Pre-K Now is searching for another outstanding pre-k teacher to bring the children, activities, and teaching practices of a high-quality classroom to Inside Pre-K. Please help us find the right person. Grab and pass along this Weblog Contributor job description (PDF) and encourage teachers you know to send in applications.

We've sponsored this blog to give parents, educators, policymakers, and journalists a look at high-quality pre-k on a human scale. Here, readers can follow along, day by day, as real children gain important social, emotional, and academic skills over the course of a year. With a dedicated, articulate teacher leading the way, readers can learn how the science of early childhood development connects with activities in the classroom, and can contribute their own observations and questions.

We'd like to thank Sophia, once again, for getting Inside Pre-K off the ground and running. The same great intelligence, commitment, and energy evident in her teaching were also present in each of her blog entries. We wish you all the best in your new job, Sophia!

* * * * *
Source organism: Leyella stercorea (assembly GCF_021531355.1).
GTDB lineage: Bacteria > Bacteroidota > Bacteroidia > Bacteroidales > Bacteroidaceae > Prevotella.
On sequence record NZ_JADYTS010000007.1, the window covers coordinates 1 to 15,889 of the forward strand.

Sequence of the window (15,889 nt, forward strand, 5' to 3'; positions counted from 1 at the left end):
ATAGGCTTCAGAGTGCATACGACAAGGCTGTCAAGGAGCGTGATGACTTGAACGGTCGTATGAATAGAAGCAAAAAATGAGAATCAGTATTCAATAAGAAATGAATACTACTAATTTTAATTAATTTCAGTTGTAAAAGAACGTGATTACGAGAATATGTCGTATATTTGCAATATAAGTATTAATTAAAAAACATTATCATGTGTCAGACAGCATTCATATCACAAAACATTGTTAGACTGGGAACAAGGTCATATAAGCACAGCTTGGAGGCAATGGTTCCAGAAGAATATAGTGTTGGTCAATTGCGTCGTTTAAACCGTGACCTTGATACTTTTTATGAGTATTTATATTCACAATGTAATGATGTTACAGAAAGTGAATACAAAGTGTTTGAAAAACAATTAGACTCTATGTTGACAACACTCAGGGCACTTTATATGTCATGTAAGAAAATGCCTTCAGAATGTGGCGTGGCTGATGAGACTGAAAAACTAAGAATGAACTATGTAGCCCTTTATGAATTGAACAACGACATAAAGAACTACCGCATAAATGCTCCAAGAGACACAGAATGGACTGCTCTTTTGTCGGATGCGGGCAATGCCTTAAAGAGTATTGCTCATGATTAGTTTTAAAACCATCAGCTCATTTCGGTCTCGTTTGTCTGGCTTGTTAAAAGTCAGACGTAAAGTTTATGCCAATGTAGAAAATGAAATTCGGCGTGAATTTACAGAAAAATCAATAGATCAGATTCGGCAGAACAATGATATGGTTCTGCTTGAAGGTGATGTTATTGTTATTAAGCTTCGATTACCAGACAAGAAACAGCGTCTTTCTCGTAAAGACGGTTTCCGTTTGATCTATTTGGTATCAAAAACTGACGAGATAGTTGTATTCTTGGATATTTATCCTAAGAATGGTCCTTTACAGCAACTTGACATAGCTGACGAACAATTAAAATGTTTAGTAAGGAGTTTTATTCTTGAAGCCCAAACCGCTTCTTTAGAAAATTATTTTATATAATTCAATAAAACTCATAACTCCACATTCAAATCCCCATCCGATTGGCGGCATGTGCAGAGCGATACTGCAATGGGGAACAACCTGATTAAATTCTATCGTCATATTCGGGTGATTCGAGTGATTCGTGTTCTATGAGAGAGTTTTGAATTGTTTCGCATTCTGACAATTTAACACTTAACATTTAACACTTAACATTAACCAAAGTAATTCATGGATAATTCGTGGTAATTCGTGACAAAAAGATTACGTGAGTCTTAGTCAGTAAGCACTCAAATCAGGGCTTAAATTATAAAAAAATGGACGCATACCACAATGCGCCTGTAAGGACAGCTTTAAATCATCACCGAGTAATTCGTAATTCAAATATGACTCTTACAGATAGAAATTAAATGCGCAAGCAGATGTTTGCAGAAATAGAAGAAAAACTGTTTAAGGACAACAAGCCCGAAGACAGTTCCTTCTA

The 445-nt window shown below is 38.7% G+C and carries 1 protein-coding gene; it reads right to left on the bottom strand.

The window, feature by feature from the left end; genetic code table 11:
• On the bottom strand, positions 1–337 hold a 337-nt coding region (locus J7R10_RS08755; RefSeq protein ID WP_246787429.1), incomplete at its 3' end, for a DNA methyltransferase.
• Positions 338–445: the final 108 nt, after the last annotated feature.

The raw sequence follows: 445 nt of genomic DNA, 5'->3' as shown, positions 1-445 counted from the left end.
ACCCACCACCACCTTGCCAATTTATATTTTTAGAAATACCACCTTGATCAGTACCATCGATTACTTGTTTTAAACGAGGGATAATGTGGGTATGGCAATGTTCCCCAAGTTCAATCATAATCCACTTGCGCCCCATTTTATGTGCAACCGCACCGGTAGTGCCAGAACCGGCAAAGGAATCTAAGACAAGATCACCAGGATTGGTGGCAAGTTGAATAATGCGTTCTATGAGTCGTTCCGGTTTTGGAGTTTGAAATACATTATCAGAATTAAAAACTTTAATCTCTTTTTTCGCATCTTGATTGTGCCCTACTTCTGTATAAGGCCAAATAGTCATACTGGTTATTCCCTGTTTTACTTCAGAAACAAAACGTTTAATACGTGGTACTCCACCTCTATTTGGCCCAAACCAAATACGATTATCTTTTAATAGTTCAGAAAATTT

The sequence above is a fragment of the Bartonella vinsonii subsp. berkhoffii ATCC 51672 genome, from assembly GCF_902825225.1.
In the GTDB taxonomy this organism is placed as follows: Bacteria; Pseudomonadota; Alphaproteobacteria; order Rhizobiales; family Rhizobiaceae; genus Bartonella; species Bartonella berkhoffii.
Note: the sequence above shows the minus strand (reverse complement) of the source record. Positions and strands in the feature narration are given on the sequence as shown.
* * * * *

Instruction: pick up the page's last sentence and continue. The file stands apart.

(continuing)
- Matt Mulkey, Internet Communications Manager, Pre-K Now

July 06, 2007

Expanding My Impact

This time of year is always bitter sweet. I must separate from the students and families with whom I have built relationships for the past ten months, and yet those students leave me with a social and academic foundation that will facilitate their success in the future.

Those mixed feelings are particularly pronounced this year, as I’ve decided to leave the classroom and take a leadership position with Teach For America.  Rather than preparing to receive a new class of four year olds this fall, I will be working to bring cohorts of new teachers to pre-k classrooms across the country as the Director of Growth and Development for TFA’s Early Childhood Education initiative.  Placement sites range from Camden, New Jersey and New York City to Houston, Texas and South Dakota.  Teach For America’s focus on early childhood supports our overall mission to close the achievement gap.  As we select, train, and support teachers committed to laying a strong academic and social foundation during a crucial stage in their students’ development, we hope to expand those students’ opportunities for success in school and beyond.